Section 4659, subdivision (c) first provides that eligible workers injured after January 1, 2003, are entitled to an annual COLA "commencing on January 1, 2004, and each January 1 thereafter" in "an amount equal to the percentage increase in the 'state average weekly wage' as compared to the prior year." "State average weekly wage" is defined in the statute's second sentence as the reported average weekly wage "for the 12 months ending March 31 of the calendar year preceding the year in which the injury occurred." (Italics added.)
When these two sentences are read together, as they must be (DuBois v. Workers' Comp. Appeals Bd., supra, 5 Cal.4th at p. 388), it becomes clear that the critical period for determining the amount of the COLA (the subject of the first sentence) is the year in which the injury occurred (the subject of the second sentence). The COLA calculation begins by ascertaining the state average weekly wage for the year preceding the injury and comparing it to the average for the prior year, and then starting the COLA on the January 1st following the injury. (§ 4659, subd. (c).) Because this statute was enacted to apply to those whose injuries occurred on or after January 1, 2003, the first date on which a COLA could possibly be effective is January 1, 2004, which explains why the statute specifies that date. The statutory language is understandable in this context. If, for example, a worker were injured in April 2003, the COLA would be based on the percentage increase between the average weekly wage from March 31, 2001 to March 31, 2002 (the year preceding the injury), and the average weekly wage of the prior year, with the COLA taking effect on the next January 1st, or January 1, 2004.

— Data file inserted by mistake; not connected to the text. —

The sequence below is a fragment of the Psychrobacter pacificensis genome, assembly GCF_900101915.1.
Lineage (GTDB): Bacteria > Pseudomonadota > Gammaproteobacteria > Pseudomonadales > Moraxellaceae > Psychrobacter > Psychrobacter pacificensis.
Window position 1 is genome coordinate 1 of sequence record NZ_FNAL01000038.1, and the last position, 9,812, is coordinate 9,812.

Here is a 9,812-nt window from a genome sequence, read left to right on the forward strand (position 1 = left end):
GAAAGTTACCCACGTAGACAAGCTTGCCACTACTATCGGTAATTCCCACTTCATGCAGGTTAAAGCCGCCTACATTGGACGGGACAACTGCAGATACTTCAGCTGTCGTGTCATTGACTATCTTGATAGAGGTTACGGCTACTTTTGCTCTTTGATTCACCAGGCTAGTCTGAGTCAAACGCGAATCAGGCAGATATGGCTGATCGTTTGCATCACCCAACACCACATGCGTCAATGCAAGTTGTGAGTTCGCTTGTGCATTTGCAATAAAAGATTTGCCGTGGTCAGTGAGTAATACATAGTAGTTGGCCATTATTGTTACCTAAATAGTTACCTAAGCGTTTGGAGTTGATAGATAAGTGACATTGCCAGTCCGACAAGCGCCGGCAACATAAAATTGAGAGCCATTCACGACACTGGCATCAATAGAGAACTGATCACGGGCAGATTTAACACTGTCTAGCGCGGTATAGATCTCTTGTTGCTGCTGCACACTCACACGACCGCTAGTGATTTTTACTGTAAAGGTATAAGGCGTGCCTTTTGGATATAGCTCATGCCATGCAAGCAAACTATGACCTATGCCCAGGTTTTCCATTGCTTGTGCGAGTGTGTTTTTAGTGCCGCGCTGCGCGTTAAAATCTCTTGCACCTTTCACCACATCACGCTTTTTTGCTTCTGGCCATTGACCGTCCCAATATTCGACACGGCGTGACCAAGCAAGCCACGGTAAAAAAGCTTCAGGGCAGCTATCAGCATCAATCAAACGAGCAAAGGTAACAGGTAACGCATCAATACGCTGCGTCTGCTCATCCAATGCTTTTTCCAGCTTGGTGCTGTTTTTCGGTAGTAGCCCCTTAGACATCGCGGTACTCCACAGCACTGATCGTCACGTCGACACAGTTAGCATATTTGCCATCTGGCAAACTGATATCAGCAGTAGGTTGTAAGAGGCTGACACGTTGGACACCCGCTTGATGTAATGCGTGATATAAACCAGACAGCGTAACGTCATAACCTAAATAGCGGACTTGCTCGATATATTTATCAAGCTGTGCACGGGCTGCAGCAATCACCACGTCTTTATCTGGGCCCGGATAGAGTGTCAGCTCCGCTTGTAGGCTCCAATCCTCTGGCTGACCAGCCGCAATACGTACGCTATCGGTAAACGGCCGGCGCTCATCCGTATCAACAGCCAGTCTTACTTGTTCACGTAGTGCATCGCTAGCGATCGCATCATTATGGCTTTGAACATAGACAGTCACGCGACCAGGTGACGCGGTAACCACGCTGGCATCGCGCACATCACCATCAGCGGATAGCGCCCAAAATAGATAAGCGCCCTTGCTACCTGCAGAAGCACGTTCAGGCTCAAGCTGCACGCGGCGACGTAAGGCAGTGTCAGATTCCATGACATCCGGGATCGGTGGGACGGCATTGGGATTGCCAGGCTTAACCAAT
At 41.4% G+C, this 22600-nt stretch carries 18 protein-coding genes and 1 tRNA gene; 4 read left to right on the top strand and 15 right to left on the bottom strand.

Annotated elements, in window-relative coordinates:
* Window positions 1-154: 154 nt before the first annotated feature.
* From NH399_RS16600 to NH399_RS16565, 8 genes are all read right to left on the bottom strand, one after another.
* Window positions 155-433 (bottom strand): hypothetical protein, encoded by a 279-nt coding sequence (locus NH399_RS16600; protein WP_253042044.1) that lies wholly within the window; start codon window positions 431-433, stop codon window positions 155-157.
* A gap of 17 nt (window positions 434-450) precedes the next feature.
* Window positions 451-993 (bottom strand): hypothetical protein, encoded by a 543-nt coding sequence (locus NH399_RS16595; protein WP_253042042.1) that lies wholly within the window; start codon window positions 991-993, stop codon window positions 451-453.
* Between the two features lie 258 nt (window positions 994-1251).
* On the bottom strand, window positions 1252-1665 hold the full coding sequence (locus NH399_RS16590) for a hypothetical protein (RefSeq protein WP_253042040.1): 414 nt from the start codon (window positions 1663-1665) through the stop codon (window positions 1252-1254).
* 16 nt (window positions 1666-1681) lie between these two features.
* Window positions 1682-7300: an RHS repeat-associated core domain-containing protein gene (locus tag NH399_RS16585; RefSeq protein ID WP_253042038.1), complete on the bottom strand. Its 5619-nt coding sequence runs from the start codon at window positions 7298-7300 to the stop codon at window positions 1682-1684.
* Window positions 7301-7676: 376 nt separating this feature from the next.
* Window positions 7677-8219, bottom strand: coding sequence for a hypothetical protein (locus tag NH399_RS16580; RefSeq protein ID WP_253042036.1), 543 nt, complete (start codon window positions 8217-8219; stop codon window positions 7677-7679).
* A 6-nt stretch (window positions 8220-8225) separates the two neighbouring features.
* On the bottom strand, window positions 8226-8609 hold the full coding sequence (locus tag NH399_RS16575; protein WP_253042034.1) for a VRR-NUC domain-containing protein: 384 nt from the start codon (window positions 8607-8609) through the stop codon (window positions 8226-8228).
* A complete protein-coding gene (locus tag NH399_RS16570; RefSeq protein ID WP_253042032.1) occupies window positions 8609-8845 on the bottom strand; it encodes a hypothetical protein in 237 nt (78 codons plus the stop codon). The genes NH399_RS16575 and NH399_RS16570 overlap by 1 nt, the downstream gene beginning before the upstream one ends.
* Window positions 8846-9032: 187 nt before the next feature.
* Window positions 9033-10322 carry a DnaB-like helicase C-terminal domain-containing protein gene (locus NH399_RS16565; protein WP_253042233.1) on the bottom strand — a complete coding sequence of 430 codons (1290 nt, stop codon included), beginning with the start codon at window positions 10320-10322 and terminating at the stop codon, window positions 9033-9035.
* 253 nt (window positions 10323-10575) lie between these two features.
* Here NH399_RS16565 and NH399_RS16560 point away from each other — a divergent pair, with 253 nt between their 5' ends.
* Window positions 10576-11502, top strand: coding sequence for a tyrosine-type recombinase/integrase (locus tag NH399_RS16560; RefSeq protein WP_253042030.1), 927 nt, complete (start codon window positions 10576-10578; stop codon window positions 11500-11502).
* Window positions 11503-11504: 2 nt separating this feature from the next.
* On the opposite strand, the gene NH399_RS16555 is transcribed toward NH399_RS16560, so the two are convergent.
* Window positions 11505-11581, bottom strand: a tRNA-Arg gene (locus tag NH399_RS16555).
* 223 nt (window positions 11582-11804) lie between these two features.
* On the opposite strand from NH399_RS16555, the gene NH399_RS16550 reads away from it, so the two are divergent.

It makes no sense, however, to use the January 1, 2004 date for those who were injured in years after 2003 and, in fact, it is impossible to calculate a COLA using that date. The statute computes the initial COLA by comparing the weekly wage rates for the year preceding the injury and the year before that. A COLA for an employee injured in November 2010 would be based on the increase in the average weekly rate from March 31, 2008 to March 2009 (the year before the injury) and the prior year. The critical data, and the sole relevant figure for computing the state average weekly wage, is the 12-month period ending March 31 of the calendar year preceding the year of injury.